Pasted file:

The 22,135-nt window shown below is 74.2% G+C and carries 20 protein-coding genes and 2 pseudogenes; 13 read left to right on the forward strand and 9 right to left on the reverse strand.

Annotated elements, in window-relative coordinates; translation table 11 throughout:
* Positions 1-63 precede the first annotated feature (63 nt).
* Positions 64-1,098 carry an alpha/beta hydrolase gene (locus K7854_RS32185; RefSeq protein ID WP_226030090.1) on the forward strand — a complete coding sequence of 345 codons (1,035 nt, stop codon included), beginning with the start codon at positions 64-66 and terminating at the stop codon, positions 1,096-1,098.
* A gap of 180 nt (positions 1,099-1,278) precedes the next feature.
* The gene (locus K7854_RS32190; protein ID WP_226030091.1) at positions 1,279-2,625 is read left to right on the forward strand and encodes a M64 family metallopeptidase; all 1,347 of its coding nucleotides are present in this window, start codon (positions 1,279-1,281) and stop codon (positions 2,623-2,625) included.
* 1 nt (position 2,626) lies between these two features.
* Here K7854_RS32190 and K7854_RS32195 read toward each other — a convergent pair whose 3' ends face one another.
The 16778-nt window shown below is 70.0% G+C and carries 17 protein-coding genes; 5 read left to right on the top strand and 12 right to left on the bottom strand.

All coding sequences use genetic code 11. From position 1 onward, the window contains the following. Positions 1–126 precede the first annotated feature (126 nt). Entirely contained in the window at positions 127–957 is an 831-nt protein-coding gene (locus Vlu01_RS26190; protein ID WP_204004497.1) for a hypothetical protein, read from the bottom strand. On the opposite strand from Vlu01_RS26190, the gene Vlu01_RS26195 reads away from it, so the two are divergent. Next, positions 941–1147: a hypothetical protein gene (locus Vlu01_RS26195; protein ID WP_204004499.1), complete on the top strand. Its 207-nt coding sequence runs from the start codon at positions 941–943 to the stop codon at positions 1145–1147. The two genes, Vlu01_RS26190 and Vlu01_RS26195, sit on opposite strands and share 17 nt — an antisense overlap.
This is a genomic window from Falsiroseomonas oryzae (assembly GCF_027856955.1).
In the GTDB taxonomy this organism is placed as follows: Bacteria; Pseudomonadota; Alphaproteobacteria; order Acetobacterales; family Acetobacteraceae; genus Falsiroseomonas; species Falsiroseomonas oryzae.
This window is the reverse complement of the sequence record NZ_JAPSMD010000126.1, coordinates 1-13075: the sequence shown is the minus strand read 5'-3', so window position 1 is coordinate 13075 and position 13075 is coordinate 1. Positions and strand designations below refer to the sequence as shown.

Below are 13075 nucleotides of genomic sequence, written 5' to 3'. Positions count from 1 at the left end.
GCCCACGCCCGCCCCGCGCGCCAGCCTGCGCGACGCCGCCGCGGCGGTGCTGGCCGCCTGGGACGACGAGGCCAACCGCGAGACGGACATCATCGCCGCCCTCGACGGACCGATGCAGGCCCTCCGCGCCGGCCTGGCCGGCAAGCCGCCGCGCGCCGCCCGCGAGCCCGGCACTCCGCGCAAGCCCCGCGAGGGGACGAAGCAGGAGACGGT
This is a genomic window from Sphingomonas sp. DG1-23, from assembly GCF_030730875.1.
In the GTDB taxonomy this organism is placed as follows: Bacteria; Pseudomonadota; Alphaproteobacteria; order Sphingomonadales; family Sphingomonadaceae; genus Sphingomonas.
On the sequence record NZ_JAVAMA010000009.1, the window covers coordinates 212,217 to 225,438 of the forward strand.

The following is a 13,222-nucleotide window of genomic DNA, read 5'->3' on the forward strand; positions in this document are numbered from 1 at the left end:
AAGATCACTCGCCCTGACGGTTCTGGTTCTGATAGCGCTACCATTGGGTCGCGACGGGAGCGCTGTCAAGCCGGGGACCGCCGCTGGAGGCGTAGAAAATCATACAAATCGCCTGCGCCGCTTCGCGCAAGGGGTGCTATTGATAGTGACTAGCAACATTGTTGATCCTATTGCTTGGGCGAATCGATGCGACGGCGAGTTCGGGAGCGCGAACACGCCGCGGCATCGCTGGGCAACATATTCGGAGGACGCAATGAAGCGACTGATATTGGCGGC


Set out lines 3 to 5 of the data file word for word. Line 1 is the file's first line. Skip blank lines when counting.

* Positions 1-63 precede the first annotated feature (63 nt).
* Positions 64-1,098 carry an alpha/beta hydrolase gene (locus K7854_RS32185; RefSeq protein ID WP_226030090.1) on the forward strand — a complete coding sequence of 345 codons (1,035 nt, stop codon included), beginning with the start codon at positions 64-66 and terminating at the stop codon, positions 1,096-1,098.
* A gap of 180 nt (positions 1,099-1,278) precedes the next feature.